HDMI (High-Definition Multimedia Interface) is a standard for transmitting video signals from one device to another. It’s a very flexible protocol that can cope with raw video data, as well as both compressed and uncompressed digital data. It’s also backward-compatible with the DVI standard that preceded it.
HDMI 1.0 dates back to 2002, and subsequent versions were focused on increasing bandwidth to cope with higher-resolution TVs, monitors, and projectors. Version 1.4 offered support for 4K displays, while 2.0 boosts 4K video capacity to 60Hz at 24-bit color depth. The latest current version, HDMI 2.1, added support for both 4K and 8K video at 120Hz.
Enter HDMI 2.1a
The Verge reports that HDMI 2.1a is now being introduced – and it’s going to create even more confusion.
Let’s start with the good: HDMI 2.1a is an upcoming revision to the HDMI 2.1 stack and adds a major new feature, Source-Based Tone Mapping, or SBTM. SBTM is a new HDR feature that offloads some of the HDR tone mapping to the content source (like your computer or set-top box) alongside the tone mapping that your TV or monitor is doing.
SBTM isn’t a new HDR standard — it’s not here to replace HDR10 or Dolby Vision. Instead, it’s intended to help existing HDR setups work better by letting the content source better optimize the content it passes to the display or by removing the need to have the user manually calibrate their screens for HDR by having the source device configure content for the specific display.
And a whole new mess
HDMI 2.1 is already a mess – and that’s because you’ve got no idea what you’re getting when you buy a device or cable that claims to support it. In theory, version 2.1 means you get support for 10K resolution and variable refresh rates – but in practice, it might not. That’s because, like USB-C, just one label is used for any device which supports any of the capabilities of HDMI 2.x.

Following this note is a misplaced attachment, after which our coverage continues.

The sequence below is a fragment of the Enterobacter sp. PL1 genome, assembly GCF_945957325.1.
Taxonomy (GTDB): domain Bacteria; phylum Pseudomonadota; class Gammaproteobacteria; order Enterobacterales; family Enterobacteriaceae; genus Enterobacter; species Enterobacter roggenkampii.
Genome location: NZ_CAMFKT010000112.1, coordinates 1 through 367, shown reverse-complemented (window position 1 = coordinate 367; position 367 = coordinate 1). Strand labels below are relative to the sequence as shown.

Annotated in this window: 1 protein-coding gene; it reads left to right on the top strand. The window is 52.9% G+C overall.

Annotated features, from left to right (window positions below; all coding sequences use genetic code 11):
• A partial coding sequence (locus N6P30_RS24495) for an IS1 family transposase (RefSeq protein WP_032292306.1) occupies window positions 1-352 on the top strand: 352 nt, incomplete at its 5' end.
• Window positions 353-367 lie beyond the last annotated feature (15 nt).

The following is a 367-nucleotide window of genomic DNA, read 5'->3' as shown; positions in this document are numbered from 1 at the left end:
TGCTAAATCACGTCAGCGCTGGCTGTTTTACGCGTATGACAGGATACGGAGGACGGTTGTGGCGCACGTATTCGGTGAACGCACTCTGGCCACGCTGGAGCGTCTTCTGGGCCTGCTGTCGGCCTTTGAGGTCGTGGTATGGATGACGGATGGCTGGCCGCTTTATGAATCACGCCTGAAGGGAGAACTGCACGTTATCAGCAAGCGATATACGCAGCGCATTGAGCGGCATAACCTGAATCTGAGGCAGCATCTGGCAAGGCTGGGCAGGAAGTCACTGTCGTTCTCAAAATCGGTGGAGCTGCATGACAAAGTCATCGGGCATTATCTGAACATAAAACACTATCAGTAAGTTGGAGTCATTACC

According to the HDMI Licensing Administrator, now that HDMI 2.1 exists, there is no HDMI 2.0 standard anymore: all new HDMI 2.0 ports should be lumped into the HDMI 2.1 branding, despite not using any of the new features included in the “new” 2.1 standard.
The same will be true of HDMI 2.1a.
HDMI 2.1a will function in a similar manner: once the standard is released, by the HDMI Licensing Administrator’s rules, all new ports will, in theory, be labeled HDMI 2.1a — but they won’t have to offer the new SBTM or even any HDMI 2.1 features.
The HDMI Forum’s argument is that this is always how its standards have worked, and that optional features allow manufacturers to have flexibility in what functionality they offer (an entry-level set, for example, probably doesn’t need ports that support 8K 120Hz VRR gaming). And the group says companies are required to list what features their hardware supports so that it’s clear to customers what their hardware is capable of, beyond the number expectation.
The 2021 MacBook Pro got an HDMI port as part of the redesign, but is limited to HDMI 2.0. This is also true of the Mac mini (from 2018) and 2019 Mac Pro. Older Macs with HDMI ports offer HDMI 1.4.
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